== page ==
Background: High-output enterocutaneous fistula or enterostomies can cause intestinal failure. There is a wide variety of options in medical management of patients with high output.
Aim: To systematically review the literature on available pharmacotherapy to reduce output and to propose an algorithm for standard of care.
Methods: Relevant databases were systematically reviewed to identify studies on pharmacotherapy for reduction in (high-) output enterostomies or fistula. Randomised controlled trials and within subjects controlled prospective trials were included. An algorithm for standard of care was generated based on the outcomes of the systematic review.
Results: Two studies on proton pump inhibitors, six on anti-motility agents, three on histamine receptor antagonists, one on an alpha 2-receptor agonist and eight on somatostatin (analogues) were included. One study examined a proton pump inhibitor and a histamine receptor antagonist within the same patients. Overall, we found evidence for the following medical therapies to be effective: omeprazole, loperamide and codeine, ranitidine and cimetidine. On the basis of these outcomes and clinical experience, we proposed an algorithm for standard of care which consists of highdose proton pump inhibitors combined with high-dose loperamide as the first step followed by addition of codeine in case of insufficient output reduction. So far, there is insufficient evidence for the standard use of somatostatin (analogues).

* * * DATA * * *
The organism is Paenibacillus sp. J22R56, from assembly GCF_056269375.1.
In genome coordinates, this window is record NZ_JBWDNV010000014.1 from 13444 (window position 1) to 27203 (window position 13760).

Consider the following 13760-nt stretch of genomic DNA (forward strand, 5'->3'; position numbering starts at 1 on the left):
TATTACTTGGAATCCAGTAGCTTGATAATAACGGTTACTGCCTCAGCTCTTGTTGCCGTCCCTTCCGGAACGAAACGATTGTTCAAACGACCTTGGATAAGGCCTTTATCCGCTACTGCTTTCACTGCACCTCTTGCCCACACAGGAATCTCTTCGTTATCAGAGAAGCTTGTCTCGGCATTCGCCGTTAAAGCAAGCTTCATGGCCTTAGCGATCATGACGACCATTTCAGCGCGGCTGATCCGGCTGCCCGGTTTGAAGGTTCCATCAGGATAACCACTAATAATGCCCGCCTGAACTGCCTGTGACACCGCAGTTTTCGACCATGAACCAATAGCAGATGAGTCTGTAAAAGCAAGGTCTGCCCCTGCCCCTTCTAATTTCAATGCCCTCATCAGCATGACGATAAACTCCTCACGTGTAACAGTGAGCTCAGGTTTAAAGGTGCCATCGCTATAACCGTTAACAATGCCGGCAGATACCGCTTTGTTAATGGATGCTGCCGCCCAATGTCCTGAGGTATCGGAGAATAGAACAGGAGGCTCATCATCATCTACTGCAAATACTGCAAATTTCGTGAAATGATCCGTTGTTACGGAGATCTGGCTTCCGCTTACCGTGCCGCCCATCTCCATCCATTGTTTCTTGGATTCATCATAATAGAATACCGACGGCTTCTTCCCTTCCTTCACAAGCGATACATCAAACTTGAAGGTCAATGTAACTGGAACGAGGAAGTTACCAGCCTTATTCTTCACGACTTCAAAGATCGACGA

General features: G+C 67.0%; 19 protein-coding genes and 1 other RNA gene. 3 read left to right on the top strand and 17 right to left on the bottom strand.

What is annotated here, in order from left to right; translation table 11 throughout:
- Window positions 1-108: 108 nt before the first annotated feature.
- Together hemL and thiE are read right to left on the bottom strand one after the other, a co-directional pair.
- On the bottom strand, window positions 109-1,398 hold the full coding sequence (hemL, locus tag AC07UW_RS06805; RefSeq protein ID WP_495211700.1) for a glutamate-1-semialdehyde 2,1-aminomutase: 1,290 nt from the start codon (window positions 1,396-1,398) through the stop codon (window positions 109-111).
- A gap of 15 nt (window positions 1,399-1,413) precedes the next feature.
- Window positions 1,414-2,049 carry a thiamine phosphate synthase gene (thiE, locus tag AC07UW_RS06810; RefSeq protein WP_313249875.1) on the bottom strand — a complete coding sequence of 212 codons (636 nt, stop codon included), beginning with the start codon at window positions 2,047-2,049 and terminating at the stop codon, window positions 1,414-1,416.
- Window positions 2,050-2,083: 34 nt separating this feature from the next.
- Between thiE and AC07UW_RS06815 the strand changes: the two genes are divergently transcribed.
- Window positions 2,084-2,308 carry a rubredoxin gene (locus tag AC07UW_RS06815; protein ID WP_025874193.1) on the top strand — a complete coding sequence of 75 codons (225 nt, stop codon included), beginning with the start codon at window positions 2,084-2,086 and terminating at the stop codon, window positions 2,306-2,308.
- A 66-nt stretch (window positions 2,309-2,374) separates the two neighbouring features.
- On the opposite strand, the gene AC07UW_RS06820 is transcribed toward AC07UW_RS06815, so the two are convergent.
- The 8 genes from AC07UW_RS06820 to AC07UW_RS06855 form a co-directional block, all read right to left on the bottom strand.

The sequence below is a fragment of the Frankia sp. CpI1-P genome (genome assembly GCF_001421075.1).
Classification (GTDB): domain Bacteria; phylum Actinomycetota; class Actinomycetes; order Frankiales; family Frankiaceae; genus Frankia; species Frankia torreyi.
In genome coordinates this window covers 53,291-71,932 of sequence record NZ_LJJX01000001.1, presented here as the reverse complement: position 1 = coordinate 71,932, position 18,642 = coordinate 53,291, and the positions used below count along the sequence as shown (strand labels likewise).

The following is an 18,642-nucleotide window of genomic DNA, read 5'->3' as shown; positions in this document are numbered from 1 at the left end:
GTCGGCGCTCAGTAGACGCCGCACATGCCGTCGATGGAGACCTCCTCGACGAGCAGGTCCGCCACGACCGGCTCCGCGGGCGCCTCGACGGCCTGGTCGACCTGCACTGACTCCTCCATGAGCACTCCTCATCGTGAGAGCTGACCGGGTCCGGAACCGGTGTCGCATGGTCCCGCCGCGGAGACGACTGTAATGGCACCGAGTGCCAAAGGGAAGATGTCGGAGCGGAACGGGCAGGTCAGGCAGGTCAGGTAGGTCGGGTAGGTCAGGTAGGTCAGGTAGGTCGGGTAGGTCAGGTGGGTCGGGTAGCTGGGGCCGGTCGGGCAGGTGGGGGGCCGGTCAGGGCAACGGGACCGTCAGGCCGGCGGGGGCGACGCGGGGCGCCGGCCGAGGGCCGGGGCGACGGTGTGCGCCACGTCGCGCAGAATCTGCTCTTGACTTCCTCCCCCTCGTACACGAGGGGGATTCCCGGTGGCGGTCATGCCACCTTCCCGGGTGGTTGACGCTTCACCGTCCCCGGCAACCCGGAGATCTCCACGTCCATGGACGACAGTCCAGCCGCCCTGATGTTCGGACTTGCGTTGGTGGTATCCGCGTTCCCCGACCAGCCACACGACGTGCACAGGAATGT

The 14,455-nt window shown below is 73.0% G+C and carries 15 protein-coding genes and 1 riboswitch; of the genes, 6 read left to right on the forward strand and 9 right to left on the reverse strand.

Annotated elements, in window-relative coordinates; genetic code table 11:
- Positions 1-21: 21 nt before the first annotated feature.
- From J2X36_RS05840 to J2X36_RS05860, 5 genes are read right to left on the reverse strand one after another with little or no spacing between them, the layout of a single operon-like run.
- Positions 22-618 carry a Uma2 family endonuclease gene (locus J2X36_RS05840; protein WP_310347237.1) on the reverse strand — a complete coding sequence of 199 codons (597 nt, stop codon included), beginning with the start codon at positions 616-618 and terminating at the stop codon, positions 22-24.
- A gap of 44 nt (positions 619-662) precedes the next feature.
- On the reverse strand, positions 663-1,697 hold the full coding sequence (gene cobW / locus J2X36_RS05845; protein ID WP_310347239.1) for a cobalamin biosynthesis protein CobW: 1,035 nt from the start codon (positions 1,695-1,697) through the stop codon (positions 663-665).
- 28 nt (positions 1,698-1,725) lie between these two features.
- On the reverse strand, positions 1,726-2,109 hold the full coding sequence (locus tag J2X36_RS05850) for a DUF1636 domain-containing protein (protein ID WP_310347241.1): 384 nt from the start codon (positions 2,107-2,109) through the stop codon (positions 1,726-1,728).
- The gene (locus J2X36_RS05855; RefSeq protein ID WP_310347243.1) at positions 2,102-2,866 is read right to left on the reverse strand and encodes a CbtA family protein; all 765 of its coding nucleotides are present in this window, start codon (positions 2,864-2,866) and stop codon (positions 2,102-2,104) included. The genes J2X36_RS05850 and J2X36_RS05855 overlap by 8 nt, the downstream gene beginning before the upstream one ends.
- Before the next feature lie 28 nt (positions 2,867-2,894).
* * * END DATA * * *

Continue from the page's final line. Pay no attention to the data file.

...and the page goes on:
Conclusions: The available evidence on the efficacy of medication to reduce enterostomy or enterocutaneous fistula output is hampered by low quality studies. We propose an algorithm for standard of care output reduction in these patients.